Massachusetts has strict laws about possessing firearms. You must be properly licensed to carry a gun. Even if you have a license, there may be restrictions on what types of guns you can own, or how you can carry them. In Massachusetts, certain firearms are generally illegal to own based on features that they may have, such as a silencer, or a large capacity magazine. These restrictions themselves are complicated. If there is a question about whether it is allowed, it may be wise to consult with a lawyer before buying a firearm with these features.
If you are discovered with a gun and you are not properly licensed, you may be charged with carrying a firearm without a license under Massachusetts General Laws Chapter 269 Section 10(a), which carries a minimum mandatory sentence of 18 months in jail. This is one of the more common firearms charges that we see. It is important to fight these charges right from the start to avoid that minimum mandatory jail time.
Like drug possession cases, an experienced attorney will look for flaws in the case in order to file a motion to dismiss or a motion to suppress. If the police report does not contain all the necessary elements to support the allegations, a motion to dismiss may be the first step towards beating the case. Perhaps the police violated your rights when they searched you (or your car, or your house, etc.), which would be grounds for a motion to suppress. A successful motion to suppress will result in exclusion of key evidence, making it difficult for the government to prove their case. Even if a motion to suppress is denied, an experienced attorney could find other flaws in the government’s case.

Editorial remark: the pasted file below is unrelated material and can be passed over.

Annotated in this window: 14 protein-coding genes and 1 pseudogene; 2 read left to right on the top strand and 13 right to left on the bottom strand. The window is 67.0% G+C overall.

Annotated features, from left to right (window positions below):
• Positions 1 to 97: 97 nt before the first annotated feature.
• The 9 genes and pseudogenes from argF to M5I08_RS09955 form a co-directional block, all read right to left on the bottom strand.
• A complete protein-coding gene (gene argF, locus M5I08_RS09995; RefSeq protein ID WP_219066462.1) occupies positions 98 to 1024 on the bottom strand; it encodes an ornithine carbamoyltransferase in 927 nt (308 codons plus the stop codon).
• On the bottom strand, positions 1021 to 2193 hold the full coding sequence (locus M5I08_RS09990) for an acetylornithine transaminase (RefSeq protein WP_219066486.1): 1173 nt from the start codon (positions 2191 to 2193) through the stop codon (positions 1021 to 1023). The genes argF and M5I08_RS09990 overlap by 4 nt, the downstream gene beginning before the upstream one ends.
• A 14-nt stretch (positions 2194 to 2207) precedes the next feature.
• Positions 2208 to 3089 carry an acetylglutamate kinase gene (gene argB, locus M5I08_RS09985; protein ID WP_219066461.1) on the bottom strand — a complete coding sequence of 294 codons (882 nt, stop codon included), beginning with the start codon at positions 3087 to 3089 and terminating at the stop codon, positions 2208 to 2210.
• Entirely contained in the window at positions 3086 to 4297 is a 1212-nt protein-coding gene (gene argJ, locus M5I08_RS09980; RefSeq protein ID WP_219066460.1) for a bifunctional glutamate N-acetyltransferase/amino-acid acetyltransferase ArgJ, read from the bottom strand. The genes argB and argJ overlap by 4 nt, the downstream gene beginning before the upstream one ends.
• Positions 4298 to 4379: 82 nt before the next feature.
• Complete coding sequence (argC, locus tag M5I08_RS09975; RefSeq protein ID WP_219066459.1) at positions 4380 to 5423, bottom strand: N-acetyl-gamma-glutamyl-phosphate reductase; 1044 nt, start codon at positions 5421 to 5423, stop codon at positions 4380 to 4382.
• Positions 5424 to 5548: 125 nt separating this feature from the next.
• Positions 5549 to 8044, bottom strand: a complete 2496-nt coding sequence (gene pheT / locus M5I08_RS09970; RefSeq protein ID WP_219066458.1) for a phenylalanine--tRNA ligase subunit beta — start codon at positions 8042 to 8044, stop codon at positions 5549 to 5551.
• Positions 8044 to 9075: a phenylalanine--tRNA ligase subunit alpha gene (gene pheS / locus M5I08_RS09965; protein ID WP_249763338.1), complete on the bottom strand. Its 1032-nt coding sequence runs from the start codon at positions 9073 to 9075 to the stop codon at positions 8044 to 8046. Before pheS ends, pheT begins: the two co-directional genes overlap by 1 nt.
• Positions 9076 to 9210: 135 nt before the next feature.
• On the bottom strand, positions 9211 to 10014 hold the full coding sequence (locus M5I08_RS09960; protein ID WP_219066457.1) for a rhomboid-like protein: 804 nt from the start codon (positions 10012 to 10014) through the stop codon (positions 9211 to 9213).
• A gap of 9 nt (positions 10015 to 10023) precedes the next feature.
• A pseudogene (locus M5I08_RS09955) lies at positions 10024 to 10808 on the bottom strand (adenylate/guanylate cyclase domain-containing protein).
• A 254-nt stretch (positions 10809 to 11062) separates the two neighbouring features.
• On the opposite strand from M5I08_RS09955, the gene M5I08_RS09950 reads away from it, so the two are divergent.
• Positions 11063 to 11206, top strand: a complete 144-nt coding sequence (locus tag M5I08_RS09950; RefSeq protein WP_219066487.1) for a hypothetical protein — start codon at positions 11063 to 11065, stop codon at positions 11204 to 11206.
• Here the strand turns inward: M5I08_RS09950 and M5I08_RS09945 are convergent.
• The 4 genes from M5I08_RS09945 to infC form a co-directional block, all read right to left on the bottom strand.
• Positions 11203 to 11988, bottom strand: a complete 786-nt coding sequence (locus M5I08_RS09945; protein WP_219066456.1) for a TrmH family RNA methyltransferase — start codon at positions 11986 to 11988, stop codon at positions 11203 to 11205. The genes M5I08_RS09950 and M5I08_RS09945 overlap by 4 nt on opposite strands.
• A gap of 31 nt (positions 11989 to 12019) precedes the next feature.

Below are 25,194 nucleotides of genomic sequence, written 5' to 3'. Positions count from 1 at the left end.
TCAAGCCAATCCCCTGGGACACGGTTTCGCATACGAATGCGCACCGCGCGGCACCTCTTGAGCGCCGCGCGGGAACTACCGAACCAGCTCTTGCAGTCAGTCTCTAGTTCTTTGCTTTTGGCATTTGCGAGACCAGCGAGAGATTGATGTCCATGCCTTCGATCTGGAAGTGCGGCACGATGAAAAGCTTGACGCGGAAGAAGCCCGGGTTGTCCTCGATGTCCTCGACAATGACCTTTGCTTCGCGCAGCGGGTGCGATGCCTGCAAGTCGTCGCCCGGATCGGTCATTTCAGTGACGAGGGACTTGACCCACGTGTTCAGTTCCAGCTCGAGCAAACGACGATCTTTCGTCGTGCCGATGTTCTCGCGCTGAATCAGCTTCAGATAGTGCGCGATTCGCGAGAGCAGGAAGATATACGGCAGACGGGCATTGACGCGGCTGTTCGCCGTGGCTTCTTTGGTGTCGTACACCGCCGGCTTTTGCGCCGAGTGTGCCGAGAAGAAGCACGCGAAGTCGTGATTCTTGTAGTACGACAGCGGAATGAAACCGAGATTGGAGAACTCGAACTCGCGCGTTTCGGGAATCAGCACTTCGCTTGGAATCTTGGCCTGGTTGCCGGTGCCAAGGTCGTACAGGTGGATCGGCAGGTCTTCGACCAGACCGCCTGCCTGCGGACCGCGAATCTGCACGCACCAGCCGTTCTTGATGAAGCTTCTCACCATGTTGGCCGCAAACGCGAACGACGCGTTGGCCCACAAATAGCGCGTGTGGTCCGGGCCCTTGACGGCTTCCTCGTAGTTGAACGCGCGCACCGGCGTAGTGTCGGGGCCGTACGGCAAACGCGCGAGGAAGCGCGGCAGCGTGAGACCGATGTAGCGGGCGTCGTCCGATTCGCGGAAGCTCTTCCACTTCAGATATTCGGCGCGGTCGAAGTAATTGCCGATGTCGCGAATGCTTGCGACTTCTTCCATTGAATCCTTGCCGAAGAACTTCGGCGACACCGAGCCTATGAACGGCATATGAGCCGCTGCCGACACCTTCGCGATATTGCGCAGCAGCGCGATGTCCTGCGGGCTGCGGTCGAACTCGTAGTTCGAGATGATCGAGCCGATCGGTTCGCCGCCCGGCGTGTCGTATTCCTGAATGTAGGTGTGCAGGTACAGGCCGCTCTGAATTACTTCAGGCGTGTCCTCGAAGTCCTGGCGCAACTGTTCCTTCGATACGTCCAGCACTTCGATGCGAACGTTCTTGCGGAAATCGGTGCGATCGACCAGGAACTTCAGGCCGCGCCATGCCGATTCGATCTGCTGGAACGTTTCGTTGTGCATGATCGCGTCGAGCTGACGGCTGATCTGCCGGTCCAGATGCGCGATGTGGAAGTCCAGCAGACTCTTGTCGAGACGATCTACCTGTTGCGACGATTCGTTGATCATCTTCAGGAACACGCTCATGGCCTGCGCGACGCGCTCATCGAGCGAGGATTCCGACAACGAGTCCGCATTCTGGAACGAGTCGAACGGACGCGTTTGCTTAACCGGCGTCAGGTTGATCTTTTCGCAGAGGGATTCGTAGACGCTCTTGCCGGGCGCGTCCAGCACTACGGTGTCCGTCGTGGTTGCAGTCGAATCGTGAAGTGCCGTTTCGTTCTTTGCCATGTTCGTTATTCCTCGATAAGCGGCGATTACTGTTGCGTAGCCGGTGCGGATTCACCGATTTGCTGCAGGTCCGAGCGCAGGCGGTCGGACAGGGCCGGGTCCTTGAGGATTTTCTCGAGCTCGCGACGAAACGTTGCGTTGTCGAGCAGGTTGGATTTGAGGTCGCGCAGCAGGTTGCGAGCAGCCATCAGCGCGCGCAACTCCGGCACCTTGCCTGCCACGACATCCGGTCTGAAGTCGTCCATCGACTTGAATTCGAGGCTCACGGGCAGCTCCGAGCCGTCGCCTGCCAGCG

There are many crimes that become “aggravated” crimes due to the presence or use of a firearm or other weapon. This means there are enhanced penalties if a gun is used in the commission of the crime. For instance, breaking and entering with the intent to commit a felony carries a maximum penalty of 2 years in the house of corrections. If the same crime is committed while armed with a gun, a conviction carries a mandatory minimum of 2 years, and a maximum term of 10 years in state prison.
Apart from firearms, Massachusetts General Laws Chapter 269 Section 10 also encompasses some other dangerous weapons. These include daggers, stilettos, brass knuckles, nunchaku, switch blades, automatic knives, and others. A conviction for possession of a dangerous weapon such as one of these could result in a jail sentence of at least six months in the house of corrections, or two and a half years in state prison, if the defendant was previously convicted of a felony and the judge decides that jail time is appropriate.
I you have been charged with a firearm or weapons offense; you need an experienced attorney to help keep you out of jail. Call today for your free consultation.